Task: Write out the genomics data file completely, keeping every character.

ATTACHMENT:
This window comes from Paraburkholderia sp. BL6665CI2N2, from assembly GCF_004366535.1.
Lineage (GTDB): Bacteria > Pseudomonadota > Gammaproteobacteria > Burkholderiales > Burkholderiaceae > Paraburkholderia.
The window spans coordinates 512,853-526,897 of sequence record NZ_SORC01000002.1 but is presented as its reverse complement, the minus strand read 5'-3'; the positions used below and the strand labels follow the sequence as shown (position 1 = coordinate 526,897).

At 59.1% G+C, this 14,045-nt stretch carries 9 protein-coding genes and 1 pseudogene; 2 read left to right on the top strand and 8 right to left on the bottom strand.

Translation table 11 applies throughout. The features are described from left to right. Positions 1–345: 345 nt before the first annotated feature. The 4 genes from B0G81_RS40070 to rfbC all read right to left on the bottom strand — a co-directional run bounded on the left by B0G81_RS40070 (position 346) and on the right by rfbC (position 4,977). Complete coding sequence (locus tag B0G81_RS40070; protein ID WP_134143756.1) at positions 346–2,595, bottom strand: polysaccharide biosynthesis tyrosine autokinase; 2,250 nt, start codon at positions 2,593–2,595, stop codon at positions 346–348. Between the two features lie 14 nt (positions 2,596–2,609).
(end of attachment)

This window comes from Paraburkholderia sp. BL6665CI2N2, from assembly GCF_004366535.1.
Lineage (GTDB): Bacteria > Pseudomonadota > Gammaproteobacteria > Burkholderiales > Burkholderiaceae > Paraburkholderia.
The window spans coordinates 512,853-526,897 of sequence record NZ_SORC01000002.1 but is presented as its reverse complement, the minus strand read 5'-3'; the positions used below and the strand labels follow the sequence as shown (position 1 = coordinate 526,897).

At 59.1% G+C, this 14,045-nt stretch carries 9 protein-coding genes and 1 pseudogene; 2 read left to right on the top strand and 8 right to left on the bottom strand.

Translation table 11 applies throughout. The features are described from left to right. Positions 1–345: 345 nt before the first annotated feature. The 4 genes from B0G81_RS40070 to rfbC all read right to left on the bottom strand — a co-directional run bounded on the left by B0G81_RS40070 (position 346) and on the right by rfbC (position 4,977). Complete coding sequence (locus tag B0G81_RS40070; protein ID WP_134143756.1) at positions 346–2,595, bottom strand: polysaccharide biosynthesis tyrosine autokinase; 2,250 nt, start codon at positions 2,593–2,595, stop codon at positions 346–348. Between the two features lie 14 nt (positions 2,596–2,609).